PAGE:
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2006 Is Banner Year For Discoveries Of New Species In Borneo's Rainforests

Date:
December 22, 2006
Source:
World Wildlife Fund
Summary:
Scientists have discovered at least 52 new species of animals and plants this past year on the island of Borneo. The discoveries, described in a new WWF report, include 30 unique fish species, two tree frog species, 16 ginger species, three tree species and one large-leafed plant species.

Tree frog: Rhacophorus gadingensis.
Credit: Photo Copyright Dr. Alexander Haas / courtesy of World Wildlife Fund

Scientists have discovered at least 52 new species of animals and plants this past year on the island of Borneo. The discoveries, described in a new WWF report, include 30 unique fish species, two tree frog species, 16 ginger species, three tree species and one large-leafed plant species.

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"The more we look the more we find," said Stuart Chapman, WWF International Coordinator of the Heart of Borneo Program. "These discoveries reaffirm Borneo's position as one of the most important centers of biodiversity in the world and why conservation there is so important."

Some of the creatures new to science include: a miniature fish, the world's second smallest vertebrate measuring less than a third of an inch in length and found in the highly acidic blackwater peat swamps of the island; six Siamese fighting fish, including one species with a beautiful iridescent blue-green marking; a catfish with protruding teeth and an adhesive belly which allows it to literally stick to rocks; and a tree frog with striking bright green eyes. The new ginger plants more than double the number of the Etlingera species found to date.

Several of these new species were found in the "Heart of Borneo," an 84,000 square mile mountainous region about the size of Kansas that is covered with equatorial rainforest in the center of the island. Large areas of the forest are at risk from destructive logging and expanding rubber, oil palm and pulp plantations. Since 1996, deforestation across Indonesia has increased to an average of 7,700 square miles each year, an area slightly smaller than Vermont. Today only half of Borneo's original forest cover remains.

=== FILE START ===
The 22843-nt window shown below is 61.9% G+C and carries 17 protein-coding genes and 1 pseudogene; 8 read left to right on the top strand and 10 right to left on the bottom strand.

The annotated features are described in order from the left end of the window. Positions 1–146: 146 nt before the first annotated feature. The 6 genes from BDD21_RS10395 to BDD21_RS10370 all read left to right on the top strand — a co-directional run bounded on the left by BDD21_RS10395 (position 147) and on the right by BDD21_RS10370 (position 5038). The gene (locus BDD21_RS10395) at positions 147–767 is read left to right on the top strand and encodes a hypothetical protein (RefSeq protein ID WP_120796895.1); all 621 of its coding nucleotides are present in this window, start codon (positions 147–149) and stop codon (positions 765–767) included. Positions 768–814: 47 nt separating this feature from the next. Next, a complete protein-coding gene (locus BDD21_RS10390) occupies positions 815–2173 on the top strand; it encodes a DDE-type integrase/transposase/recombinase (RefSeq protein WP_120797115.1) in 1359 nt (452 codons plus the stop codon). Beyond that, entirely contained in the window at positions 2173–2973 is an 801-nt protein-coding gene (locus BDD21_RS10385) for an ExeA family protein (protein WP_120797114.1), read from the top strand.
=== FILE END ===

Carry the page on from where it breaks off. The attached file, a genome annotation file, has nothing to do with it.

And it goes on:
"The remote and inaccessible forests in the Heart of Borneo are one of the world's final frontiers for science," said Adam Tomasek, director of WWF-US's Borneo & Sumatra Program. "Certainly, many new species are yet to be discovered there. These forests are also vital because they are the source of most of the island's major rivers, and provide life sustaining freshwater and other ecosystem services."

At a meeting of the U.N. Convention on Biological Diversity held last March in Curitiba, Brazil, the three Bornean governments' Brunei Darussalam, Indonesia and Malaysia declared their commitment to support an initiative to conserve and sustainably manage the Heart of Borneo.


Story Source:

The above story is based on materials provided by World Wildlife Fund. Note: Materials may be edited for content and length.


Cite This Page:

World Wildlife Fund. "2006 Is Banner Year For Discoveries Of New Species In Borneo's Rainforests." ScienceDaily. ScienceDaily, 22 December 2006. <www.sciencedaily.com/releases/2006/12/061219095311.htm>.
World Wildlife Fund. (2006, December 22). 2006 Is Banner Year For Discoveries Of New Species In Borneo's Rainforests. ScienceDaily. Retrieved March 27, 2015 from www.sciencedaily.com/releases/2006/12/061219095311.htm
World Wildlife Fund. "2006 Is Banner Year For Discoveries Of New Species In Borneo's Rainforests." ScienceDaily. www.sciencedaily.com/releases/2006/12/061219095311.htm (accessed March 27, 2015).

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